Is your company trying to reduce healthcare costs by encouraging your employees to adopt healthy habits? It may want to include having an optimistic world view in its wellness program. (Or not.)

Wellness programs play a role in human capital management

According to the Center for Disease Control (CDC), more than 75 percent of disease today—even serious problems like high blood pressure, obesity, and heart disease—are preventable. Maybe that’s why more and more companies are betting that investing in an employee wellness program will reduce their healthcare costs and absenteeism. So far, the long-term impact of these programs is unknown, and there are some indications that any apparent gains in the overall health of the employee deteriorate over time in the absence of any lasting change in lifestyle.

In previous posts, we’ve studied how a change in behavior is reflected by physical changes in the brain, such as the formation of new neural pathways. If we want to encourage lasting changes in employee health, maybe it’s time to apply neuroscience to the challenge. I decided to look into the possibility.

The optimism bias

A Google search for “optimism” will almost immediately retrieve info on neuroscientist Tali Sharot. She studies  “The Optimism Bias.” Sharot and others have found evidence that our brains are hard-wired to make optimistic predictions about our futures, even when the hard facts before us would indicate the contrary.

As Dawkins convincingly states, our brains are survival machines, evolving the way they have precisely because they are very efficient at one critical task—keeping us alive. Perhaps having an optimistic outlook makes us more likely to survive. After all, optimism enables the brain to look ahead and imagine a future. It also makes us brave enough to explore or take a risk, expecting a positive result even when there is little reason to expect such an outcome. Without these life skills and cognitive strategies, our ancestors might have perished.

Your brain on optimism

Thanks to neuroimaging, scientists have identified the source of optimism, the caudate nucleus. This cluster of nerve cells that tells the rest of the brain when something good is about to happen.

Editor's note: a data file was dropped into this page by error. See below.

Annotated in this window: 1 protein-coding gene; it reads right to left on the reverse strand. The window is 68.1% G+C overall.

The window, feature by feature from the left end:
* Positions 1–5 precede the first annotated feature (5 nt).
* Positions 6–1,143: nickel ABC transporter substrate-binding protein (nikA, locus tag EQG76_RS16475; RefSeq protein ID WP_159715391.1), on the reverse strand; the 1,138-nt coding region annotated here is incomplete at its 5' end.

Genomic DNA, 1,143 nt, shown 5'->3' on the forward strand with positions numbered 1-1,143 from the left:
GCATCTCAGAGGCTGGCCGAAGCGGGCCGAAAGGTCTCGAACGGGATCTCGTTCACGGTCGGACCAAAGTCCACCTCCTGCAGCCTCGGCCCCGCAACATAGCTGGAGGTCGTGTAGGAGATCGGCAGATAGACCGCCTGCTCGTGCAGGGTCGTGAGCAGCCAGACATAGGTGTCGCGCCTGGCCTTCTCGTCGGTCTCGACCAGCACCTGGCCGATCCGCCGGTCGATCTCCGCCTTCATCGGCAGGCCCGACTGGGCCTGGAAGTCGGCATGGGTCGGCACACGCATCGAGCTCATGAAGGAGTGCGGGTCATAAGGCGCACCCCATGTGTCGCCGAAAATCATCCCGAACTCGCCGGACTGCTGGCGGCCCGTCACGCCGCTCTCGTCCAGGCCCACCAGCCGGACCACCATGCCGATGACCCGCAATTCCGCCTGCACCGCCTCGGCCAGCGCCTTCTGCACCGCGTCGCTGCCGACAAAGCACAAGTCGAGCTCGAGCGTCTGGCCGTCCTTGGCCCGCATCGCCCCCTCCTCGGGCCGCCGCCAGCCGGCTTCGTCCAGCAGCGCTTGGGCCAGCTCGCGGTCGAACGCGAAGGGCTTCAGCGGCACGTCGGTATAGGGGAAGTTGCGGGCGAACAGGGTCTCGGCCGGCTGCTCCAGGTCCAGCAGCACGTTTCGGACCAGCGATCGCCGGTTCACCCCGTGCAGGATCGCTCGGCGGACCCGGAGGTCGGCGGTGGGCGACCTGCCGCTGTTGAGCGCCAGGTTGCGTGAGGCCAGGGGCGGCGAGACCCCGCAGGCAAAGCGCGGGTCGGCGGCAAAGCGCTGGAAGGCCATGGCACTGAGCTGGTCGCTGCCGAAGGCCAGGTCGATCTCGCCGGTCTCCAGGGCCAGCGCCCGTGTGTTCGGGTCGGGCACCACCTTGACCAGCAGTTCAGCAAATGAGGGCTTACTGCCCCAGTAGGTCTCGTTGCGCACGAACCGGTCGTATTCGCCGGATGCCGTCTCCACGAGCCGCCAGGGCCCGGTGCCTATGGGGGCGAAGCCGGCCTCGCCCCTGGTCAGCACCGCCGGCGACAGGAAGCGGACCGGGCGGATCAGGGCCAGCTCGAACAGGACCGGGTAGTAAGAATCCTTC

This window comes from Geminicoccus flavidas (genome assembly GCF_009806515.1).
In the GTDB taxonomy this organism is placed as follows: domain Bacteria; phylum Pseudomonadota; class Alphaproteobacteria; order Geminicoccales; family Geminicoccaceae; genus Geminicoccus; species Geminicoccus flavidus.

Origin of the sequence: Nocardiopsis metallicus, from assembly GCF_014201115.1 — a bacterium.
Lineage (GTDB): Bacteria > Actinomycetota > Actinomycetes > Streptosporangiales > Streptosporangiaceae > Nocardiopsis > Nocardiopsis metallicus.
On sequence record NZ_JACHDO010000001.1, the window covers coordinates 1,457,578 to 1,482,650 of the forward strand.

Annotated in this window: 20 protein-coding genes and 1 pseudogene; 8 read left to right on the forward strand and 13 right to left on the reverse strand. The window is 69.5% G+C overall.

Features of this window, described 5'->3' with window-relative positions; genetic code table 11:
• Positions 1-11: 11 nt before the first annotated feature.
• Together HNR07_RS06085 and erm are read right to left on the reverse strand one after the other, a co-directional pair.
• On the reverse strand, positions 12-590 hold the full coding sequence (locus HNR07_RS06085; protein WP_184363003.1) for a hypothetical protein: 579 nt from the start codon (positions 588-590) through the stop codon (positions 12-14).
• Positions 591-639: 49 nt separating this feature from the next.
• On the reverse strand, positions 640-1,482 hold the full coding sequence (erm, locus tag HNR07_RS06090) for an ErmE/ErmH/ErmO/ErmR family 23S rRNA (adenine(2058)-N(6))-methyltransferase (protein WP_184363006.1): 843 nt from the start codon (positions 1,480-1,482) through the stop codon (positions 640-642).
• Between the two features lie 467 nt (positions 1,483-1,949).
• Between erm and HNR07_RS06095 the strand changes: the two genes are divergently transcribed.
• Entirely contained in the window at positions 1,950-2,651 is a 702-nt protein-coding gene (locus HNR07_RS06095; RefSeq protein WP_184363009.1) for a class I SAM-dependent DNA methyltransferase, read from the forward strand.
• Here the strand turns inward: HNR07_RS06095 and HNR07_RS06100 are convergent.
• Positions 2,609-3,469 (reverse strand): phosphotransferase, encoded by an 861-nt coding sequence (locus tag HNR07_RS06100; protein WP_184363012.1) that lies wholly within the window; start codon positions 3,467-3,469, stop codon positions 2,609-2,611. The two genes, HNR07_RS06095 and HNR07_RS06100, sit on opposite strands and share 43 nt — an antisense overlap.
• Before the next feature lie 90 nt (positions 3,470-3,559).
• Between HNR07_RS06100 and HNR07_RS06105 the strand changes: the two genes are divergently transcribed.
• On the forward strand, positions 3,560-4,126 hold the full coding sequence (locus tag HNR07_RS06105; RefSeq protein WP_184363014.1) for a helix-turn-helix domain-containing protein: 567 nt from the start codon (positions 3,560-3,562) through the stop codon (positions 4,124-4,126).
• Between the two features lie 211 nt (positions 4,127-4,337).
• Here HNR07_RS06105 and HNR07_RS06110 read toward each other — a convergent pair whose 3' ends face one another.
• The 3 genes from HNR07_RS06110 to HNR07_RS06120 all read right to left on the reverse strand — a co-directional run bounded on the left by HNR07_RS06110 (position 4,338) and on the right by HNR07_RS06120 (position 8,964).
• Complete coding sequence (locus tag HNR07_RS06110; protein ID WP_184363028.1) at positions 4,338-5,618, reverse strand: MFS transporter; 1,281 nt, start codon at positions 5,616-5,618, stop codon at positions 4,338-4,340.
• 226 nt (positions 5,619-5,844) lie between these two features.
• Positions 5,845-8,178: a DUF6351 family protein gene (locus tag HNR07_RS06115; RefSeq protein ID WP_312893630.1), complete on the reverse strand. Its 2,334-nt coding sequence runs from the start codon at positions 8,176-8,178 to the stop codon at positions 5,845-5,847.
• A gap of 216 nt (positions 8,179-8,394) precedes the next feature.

Remember Skinner’s dogs? Their caudate nucleuses were working overtime in those experiments. When these cells are communicating with other parts of the brain, we start to envision a positive future event.

But does an optimism bias really make a healthier or more productive workforce?

Up until about a month ago, I could have answered this question with a most confident and perhaps unrealistic “yes.” For the past 20 years or more, most of the literature seems to point out that having a generally positive expectation of the future contributes to a healthier body and greater productivity.

For example, college students whose thoughts were “seeded” with positive descriptions of their own abilities performed better on tests than those were given negative images of their own performance. Or consider a recent article called “The Price of Pessimism,” in which Men’s Health magazine listed multiple medical issues that can be caused or exacerbated by chronic pessimism—or minimized through optimism.

Not so fast, optimists!

But just when it seemed that we had a clear imperative: be optimistic or die too soon, a new study reveals that the opposite may be true. Adults over 65 who predicted a positive outlook for their future health tended to die sooner than those who expected their health to decline.

Hmm! I guess we need to do some more studying on how these neuropathways are affecting us. I’m sure neuroscientists will come up with a tie-breaker soon. Why do I say that? Is it just my unrealistically optimistic brain, spinning a vision of a more positive future than reason should allow? Or is it my relentlessly surviving brain, keeping me safe by giving me hope?

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